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6 Factors Impacting The Cost To Move or Relocate A Building

The whole concept of relocating an actual building can be quite bizarre. That said, loading an entirely constructed building onto a truck and moving can be an expensive task, including the cost of the initial move and hiring a team of full-fledged contractors, technicians, and movers. In today’s article, we discuss six crucial factors that impact the cost of moving a building.

The Process of Relocating a Building

Moving a building is carried out in four crucial processes.

  1. The first step entails the preparation of the site you plan on relocating. This means terraforming the land to fit the dimensions of the building. The process entails surveying, soil testing, cutting down of trees, landscaping, and surface excavation.
  2. The second step involves building preparations, such as foundation construction and layouts. Depending on your buildings’s foundation’s structural integrity, you may require repair or a complete upgrade.
  3. Next, comes the big move; your building will be lifted from underneath the sills and relocated.
  4. From here, the team of contractors and movers will set up your building in its new location using hydraulic jacks, beams, and heavy machinery.

Six Factors That Impact the Cost of Moving a Building

Home relocation costs can range from as low as $15,000 to $300,000, considering things such as building dimensions, size, foundation, and permits. Below are the factors that determine the cost of relocating a building.

Factor #1: Shape and Size

The size of your building will significantly influence the cost of relocation. Wider buildings will require more time and effort to move than a 900 square foot building. With that said, the smaller the dimensions, the cheaper the costs of moving. More so, the shape of the building can also affect the price. Two buildings with similar dimensions but different shapes will not take the same time to move. This is because of the wings, angles, and protruding layers that influence their center of gravity. The movers will take additional measures to maintain balance to ensure that it doesn’t topple over, ultimately affecting the price.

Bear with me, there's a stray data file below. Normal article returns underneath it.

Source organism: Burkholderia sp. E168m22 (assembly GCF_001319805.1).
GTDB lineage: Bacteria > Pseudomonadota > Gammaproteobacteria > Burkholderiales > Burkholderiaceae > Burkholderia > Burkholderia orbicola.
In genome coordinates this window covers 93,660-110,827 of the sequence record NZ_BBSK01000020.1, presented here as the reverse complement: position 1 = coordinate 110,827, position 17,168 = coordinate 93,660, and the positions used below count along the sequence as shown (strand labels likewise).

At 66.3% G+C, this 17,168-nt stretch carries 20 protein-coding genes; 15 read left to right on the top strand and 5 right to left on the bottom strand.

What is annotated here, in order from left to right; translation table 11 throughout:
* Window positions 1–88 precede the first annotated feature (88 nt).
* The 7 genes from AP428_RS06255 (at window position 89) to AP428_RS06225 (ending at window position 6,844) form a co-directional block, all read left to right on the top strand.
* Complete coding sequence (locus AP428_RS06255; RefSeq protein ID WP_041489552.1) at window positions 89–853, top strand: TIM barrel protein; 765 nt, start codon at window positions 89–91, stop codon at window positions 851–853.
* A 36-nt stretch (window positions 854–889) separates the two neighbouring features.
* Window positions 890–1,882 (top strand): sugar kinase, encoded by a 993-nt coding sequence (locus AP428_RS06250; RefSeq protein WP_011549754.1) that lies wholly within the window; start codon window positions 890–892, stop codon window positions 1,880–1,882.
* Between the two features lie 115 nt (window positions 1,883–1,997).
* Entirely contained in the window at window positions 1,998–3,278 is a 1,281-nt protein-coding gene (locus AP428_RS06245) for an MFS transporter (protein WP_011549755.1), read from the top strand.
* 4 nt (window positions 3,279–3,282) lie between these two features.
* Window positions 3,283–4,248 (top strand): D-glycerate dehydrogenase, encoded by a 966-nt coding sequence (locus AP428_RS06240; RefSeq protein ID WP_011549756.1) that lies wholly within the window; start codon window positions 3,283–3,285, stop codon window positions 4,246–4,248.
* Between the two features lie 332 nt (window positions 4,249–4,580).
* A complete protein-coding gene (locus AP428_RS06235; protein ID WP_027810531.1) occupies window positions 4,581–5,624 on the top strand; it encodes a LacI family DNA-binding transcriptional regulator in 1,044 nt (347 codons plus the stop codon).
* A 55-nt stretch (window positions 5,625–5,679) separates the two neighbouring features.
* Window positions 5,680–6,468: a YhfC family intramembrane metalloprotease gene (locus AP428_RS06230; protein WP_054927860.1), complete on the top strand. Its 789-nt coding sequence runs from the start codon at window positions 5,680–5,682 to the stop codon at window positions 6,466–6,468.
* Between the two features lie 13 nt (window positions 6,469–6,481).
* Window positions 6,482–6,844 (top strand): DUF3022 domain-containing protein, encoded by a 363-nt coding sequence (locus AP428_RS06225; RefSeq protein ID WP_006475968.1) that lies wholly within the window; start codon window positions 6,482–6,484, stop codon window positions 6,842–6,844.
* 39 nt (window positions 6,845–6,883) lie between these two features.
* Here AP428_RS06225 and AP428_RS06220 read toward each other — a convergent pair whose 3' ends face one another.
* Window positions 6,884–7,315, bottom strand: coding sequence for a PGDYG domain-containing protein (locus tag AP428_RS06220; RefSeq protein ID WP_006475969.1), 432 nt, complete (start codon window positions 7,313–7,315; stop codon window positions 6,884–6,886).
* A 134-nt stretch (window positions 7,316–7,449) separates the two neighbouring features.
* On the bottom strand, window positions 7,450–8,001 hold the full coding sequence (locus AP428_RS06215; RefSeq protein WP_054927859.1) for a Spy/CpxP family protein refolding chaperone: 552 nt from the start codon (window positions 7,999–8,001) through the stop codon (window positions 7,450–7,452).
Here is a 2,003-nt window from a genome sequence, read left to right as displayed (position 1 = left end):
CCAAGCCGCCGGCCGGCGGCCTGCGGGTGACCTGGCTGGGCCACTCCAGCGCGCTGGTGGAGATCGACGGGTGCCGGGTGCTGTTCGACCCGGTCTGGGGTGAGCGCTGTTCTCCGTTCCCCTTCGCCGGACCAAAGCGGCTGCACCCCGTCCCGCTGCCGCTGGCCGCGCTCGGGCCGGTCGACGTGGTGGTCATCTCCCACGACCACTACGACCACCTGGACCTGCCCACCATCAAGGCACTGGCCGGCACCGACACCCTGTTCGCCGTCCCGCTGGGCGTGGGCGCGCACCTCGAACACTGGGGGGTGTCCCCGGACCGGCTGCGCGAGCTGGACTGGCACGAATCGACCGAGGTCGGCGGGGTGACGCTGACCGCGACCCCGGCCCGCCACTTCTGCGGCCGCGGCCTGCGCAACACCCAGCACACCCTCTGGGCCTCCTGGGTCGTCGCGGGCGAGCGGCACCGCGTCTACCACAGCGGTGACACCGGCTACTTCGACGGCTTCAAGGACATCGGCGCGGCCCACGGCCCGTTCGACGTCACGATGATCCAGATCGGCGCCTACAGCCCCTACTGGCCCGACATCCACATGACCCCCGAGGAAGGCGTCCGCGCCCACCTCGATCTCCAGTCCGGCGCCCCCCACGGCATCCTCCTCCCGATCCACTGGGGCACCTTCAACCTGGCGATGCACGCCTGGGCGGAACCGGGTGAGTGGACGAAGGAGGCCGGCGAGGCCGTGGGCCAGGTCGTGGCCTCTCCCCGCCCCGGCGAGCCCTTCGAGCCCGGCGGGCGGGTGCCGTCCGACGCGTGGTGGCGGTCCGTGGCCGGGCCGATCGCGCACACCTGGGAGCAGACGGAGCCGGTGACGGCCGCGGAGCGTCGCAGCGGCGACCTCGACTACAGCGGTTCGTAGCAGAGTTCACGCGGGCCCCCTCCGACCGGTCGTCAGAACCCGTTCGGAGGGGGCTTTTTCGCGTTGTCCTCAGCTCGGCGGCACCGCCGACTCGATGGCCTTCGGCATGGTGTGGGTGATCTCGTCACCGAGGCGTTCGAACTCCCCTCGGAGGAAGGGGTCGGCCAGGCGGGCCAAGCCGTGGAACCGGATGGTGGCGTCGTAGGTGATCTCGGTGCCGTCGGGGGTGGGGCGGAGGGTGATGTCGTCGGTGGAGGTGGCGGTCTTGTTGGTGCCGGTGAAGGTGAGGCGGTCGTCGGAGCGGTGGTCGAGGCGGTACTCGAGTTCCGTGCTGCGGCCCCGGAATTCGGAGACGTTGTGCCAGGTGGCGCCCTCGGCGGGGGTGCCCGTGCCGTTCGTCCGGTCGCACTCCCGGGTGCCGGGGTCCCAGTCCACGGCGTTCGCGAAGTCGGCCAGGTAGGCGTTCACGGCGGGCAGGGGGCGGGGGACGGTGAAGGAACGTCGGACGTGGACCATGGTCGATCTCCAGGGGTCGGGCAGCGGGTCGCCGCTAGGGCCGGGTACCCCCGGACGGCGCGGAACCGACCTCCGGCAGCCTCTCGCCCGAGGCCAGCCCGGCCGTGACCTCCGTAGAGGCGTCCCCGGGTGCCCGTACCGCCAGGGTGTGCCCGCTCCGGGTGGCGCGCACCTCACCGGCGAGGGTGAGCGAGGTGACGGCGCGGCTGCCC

Factor #2: Structure

Buildings come in different structures and frames, such as

  • Double brick
  • Terra-cotta tile
  • Steel
  • Masonry veneer
  • Block
  • Stone
  • Concrete

Each structural type comes with its unique properties and weight distributions. Depending on the structure of your building, different techniques are implemented during the relocation process. The heavier the structure, the more workforce is needed to lift it off the ground.

Factor #3: Foundation

Foundation’s with a height of higher than 3 feet will require additional time to excavate debris and soil for the lifting steel to be planted. Taller foundations will end up costing more than shorter ones. On that note, buildings directly built upon a concrete slab floor will require more effort to lift. This can prove to be a costly venture compared to buildings sitting upon a rubble, stone, or wood pilings foundation.

Factor #4: Extra Accessories

Accessories, such as chimneys, garages, decks, patios, balconies, and fireplaces will be taken into account during the move. The more the accessories, the higher the costs of moving. However, relocating with accessories intact may be cheaper than singlehandedly extracting and installing each part piece by piece. You can also consider selling or tearing down accessories to save money.

Factor #5: Permits

Moving a building requires the relevant permits and certifications from your local state or country officials. The cost of obtaining a permit varies from state to state, with Vermont charging as low as $2500. Therefore, where you live will highly impact the cost of relocating your building.

Factor #6: Space

Insufficient working space can hinder the relocation process and increase the time it takes to get the job done. If the movers don’t have enough space to utilize, then it will affect their performance. This will also limit the amount of equipment they can carry to the site. Getting underneath the building and installing support frames or excavating the grounds will take much longer with small tools than the relevant heavy machinery needed for the task. While it will not affect the ability to move the building, it will only be costly due to the extra labor and time used.

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